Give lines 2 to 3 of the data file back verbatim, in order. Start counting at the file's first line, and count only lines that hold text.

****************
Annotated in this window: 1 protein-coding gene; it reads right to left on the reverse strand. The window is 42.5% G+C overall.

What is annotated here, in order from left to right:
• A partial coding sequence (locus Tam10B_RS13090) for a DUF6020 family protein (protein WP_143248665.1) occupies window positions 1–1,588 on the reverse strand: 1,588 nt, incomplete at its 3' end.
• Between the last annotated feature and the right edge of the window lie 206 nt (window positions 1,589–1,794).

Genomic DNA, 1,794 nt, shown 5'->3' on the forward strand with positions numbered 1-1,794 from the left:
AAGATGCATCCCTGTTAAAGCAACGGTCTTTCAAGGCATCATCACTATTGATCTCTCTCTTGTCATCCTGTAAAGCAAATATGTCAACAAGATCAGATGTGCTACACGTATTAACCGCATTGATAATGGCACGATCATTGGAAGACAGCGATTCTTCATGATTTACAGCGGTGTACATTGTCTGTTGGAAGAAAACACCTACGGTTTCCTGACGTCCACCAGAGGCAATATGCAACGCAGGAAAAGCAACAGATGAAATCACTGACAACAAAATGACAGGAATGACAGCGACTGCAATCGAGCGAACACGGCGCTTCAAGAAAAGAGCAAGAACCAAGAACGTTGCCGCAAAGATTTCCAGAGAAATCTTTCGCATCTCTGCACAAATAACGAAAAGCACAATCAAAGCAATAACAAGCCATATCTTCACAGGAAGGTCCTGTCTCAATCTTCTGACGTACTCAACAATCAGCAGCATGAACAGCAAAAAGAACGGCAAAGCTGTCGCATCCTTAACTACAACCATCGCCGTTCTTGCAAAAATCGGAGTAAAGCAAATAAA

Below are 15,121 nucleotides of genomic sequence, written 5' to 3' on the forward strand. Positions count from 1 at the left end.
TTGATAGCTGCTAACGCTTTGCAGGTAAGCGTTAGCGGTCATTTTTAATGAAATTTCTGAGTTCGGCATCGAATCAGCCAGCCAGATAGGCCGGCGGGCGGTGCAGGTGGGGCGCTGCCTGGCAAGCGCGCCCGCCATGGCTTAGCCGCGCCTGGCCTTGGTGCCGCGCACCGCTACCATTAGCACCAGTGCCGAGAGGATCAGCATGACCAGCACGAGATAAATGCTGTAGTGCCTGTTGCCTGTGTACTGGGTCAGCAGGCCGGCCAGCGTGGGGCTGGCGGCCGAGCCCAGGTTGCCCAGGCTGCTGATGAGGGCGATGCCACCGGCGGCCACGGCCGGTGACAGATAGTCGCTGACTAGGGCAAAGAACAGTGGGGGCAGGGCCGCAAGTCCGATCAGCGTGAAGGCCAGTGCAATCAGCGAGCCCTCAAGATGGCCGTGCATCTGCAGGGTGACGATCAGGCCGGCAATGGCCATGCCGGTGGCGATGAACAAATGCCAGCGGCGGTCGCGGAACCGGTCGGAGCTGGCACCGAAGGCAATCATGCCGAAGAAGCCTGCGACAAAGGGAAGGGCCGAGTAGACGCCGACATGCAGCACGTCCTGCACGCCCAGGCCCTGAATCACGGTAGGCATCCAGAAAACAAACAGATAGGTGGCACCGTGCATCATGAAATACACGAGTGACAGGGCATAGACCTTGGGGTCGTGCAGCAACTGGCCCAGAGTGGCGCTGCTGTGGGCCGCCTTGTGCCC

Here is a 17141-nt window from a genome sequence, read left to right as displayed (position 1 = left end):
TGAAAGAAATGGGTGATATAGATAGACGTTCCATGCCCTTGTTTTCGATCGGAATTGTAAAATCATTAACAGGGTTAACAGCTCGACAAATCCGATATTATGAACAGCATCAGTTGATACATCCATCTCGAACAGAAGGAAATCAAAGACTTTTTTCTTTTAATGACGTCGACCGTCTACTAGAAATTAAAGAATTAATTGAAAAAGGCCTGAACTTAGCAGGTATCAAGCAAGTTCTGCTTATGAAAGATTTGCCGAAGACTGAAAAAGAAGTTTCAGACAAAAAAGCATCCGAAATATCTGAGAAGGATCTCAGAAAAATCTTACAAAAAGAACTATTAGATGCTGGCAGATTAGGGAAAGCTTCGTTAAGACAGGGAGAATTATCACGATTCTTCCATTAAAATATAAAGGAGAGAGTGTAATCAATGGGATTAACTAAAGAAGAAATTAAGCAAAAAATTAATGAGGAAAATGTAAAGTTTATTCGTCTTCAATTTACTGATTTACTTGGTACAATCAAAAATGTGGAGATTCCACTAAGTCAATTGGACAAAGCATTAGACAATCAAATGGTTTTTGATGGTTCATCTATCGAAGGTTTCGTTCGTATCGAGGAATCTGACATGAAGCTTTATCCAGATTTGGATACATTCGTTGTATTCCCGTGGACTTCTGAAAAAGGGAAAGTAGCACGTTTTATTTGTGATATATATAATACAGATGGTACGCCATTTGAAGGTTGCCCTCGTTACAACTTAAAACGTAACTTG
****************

What is annotated here, in order from left to right:
• A partial coding sequence (locus Tam10B_RS13090) for a DUF6020 family protein (protein WP_143248665.1) occupies window positions 1–1,588 on the reverse strand: 1,588 nt, incomplete at its 3' end.